Benefits of CHIRP sounders:
Standard, non-CHIRP Fish Finders operate at one or two individual frequencies
and are generally capable of detecting targets and displaying them only within
those narrow frequency bands. CHIRP Fish Finders transmit pulses across a wide
range of frequencies, allowing superior digital signal processing (DSP) to
display fish and structure targets with unparalleled clarity, accuracy and
Typical Non-CHIRP Fish Finders operate with a maximum duty cycle of 1%
- meaning they transmit a voltage to the transducer no more than 1% of the time.
Consequently the transmit pulse can be high power but very short duration,
limiting the total energy that is transmitted into the water column.
The CHIRP Fish Finders uses a precise sweep pattern across frequencies
within a long-duration transmission. The equivalent sound energy transmitted
into the water is 10 to 1,000 times greater than a conventional Fish Finder,
resulting in more energy on target. The results are up to 5x greater resolution
and depth capability than comparably powered, standard Fish Finders due to the
advanced signal processing of the return echo.
Airmar offers "True Broadband" Transducers that can operate at a "broad
band" of frequencies, not just the traditional 50kHz and 200kHz frequency
selections of traditional fishfinders. See the image below that explains this.
Airmar achieves superior results by using a unique ceramic
material. It lets transducers operate over a broad range of
frequencies while maintaining sensitivity. These Broadband
Transducers are, by definition, low-Q devices (refer to “Q”
paragraph). In other words, they exhibit very low ringing.
There is little variation from transducer to transducer.
Additionally, Broadband Transducers are relatively immune
to the effects of aging, so their frequency range remains
stable over time.
Airmar is the first to introduce affordable Broadband
Transducers. This is an enabling technology that provides
better fish detection today and will lead to dramatic
advances in echosounder performance in the future. While
these transducers are more costly to manufacture, the
present and future benefits are huge.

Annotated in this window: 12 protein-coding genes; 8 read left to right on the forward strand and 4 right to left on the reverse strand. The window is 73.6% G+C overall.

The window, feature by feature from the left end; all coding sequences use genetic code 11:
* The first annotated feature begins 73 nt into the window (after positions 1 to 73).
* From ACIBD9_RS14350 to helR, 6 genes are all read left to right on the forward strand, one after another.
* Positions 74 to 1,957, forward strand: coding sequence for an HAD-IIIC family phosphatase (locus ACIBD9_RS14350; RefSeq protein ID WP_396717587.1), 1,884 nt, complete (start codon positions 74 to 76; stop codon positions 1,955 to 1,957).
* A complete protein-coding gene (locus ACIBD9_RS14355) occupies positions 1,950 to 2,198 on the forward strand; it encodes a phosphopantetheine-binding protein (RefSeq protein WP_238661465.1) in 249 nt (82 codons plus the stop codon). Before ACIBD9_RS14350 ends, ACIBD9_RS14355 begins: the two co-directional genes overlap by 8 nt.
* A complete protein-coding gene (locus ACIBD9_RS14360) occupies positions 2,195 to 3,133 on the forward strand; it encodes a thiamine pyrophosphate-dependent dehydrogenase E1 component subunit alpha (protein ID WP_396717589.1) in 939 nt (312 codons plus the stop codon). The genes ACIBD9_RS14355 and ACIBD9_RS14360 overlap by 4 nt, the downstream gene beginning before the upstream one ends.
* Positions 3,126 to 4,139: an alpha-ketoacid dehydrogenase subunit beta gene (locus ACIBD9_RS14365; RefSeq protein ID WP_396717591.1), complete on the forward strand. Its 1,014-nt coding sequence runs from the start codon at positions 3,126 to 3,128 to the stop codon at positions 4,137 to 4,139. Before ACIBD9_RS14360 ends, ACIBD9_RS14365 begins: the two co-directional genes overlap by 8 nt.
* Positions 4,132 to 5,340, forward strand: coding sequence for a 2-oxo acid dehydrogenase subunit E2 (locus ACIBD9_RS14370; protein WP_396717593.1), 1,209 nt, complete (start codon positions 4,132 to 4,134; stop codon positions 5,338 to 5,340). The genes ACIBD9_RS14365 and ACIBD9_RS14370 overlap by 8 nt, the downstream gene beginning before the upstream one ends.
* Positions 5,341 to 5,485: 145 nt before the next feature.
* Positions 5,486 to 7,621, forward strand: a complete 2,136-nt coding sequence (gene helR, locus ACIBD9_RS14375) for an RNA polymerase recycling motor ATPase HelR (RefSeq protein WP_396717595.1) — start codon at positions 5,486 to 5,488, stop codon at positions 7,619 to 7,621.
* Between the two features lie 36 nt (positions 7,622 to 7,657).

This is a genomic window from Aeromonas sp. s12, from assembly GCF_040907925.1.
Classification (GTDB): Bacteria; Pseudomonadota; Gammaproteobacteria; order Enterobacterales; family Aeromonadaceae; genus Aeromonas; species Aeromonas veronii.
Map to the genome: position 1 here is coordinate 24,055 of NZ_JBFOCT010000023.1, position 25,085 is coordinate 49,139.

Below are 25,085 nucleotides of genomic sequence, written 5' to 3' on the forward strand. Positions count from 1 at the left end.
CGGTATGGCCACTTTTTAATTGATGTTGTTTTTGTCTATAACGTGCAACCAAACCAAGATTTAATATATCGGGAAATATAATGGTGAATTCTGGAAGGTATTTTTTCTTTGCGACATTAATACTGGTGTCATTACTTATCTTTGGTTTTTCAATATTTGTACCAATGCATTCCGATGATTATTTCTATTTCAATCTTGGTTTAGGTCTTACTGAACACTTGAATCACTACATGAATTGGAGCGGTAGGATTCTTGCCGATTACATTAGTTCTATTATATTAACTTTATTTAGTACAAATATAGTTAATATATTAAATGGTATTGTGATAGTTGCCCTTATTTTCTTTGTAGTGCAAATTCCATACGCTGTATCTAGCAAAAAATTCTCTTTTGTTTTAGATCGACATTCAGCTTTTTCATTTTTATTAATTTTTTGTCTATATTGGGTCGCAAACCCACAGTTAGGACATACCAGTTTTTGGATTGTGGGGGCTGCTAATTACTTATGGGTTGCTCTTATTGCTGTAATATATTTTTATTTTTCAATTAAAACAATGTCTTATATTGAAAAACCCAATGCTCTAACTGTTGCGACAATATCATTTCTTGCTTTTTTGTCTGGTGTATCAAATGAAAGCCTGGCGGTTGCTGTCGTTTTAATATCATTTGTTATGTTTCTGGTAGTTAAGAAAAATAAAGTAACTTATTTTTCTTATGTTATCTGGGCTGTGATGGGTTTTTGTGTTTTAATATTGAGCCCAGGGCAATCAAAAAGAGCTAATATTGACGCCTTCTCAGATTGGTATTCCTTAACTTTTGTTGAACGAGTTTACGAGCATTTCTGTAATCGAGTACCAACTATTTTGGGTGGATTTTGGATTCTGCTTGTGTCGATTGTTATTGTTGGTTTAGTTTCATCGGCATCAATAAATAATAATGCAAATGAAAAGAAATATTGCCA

Broadband Transducers enhance fish detection on virtually
all of today’s fishfinders. They give better definition; it is far
easier to distinguish among individual fish and between fish
and the bottom.
Broadband Benefits Today
Manufacturers now market echosounders that can adjust
operating frequency and power output. While these are
premium products, the designs are a precursor of things to
come. With the ability to adjust frequency, an echosounder
can operate Airmar’s broadband ceramics anywhere in
the frequency band. By selecting different operating
frequencies, two or more sounders can work simultaneously
without interference. The frequency can also be adjusted to
the mission. Lowering the operations frequency increases
the beamwidth and depth capability; raising the frequency
narrows the beamwidth, increases echo definition, and
improves high-speed performance.
Broadband Future Benefits
Here is where it gets really exciting. In today’s fishfinders,
good fish detection is obtained by transmitting a long
pulse. This puts more energy on the target. With a long
pulse, closely-spaced fish cannot be separated—you get a
big blob. Fish close to the bottom appear attached to the
bottom and are difficult or impossible to detect.
Airmar’s broadband transducers enable frequency
modulated (FM) transmissions; a.k.a. CHIRPor
transmissions. Using FM transmissions, you can achieve both
the benefits of long pulse, more energy on target, and short
pulse, segregation of closely-spaced fish and identification of
fish on or close to the bottom. This is because the coding of
the transmission is known and the return echoes are similarly
coded. The technique is also known as pulse compression.
In summary, fishfinders of the future with FM transmissions
will have dramatically improved target resolution and
signal-to-noise ratio. Airmar’s broadband transducer
technology will enable this to happen.
A Transducer’s quality factor, or “Q” describes the amount
of ringing the ceramic element or elements undergo when
power is applied to the transducer. Think of a church bell
analogy—as the bell is struck it vibrates rapidly and then the
vibration will eventually stop until the bell is struck again.
Most competitor’s recreational transducers have an average
Q between 25 and 35. Airmar Q values range from 1 to 30,
depending on models. The lower the “Q” number the less
ringing in the transducer and the better the performance.
Less ringing greatly improves individual fish separation along
with bottom imaging in rapidly changing water depths such
as ledges and offshore canyons.
Due to the nature of CHIRP
transducers generate more heat than traditional tone burst
transducers operating at distinct frequencies. CHIRP
require heat sinks in their construction to dissipate this heat. Airmar's
transducers have been designed to be installed in specific ways
according to the number and placement of these heat sinks. To install a
transducer in a way other than intended by the manufacturer would
lead to the transducer overheating and could result in transducer failure.
External thru-hull mount transducers must be installed as external
thru-hulls. They can not be flush mounted or keel mounted or pocket mounted or
fiberglassed into the hull in any way. If you wish to mount a transducer this
way, be advised that Airmar makes equivalent transducers with extra heat sinks
that are appropriate to be installed this way. See the Pocket/Keel Mount
CHIRPbrochure available for viewing on Airmar's home page by clicking
the link near the bottom of the page or click the link below.
Airmar's CHIRPtransducer brochure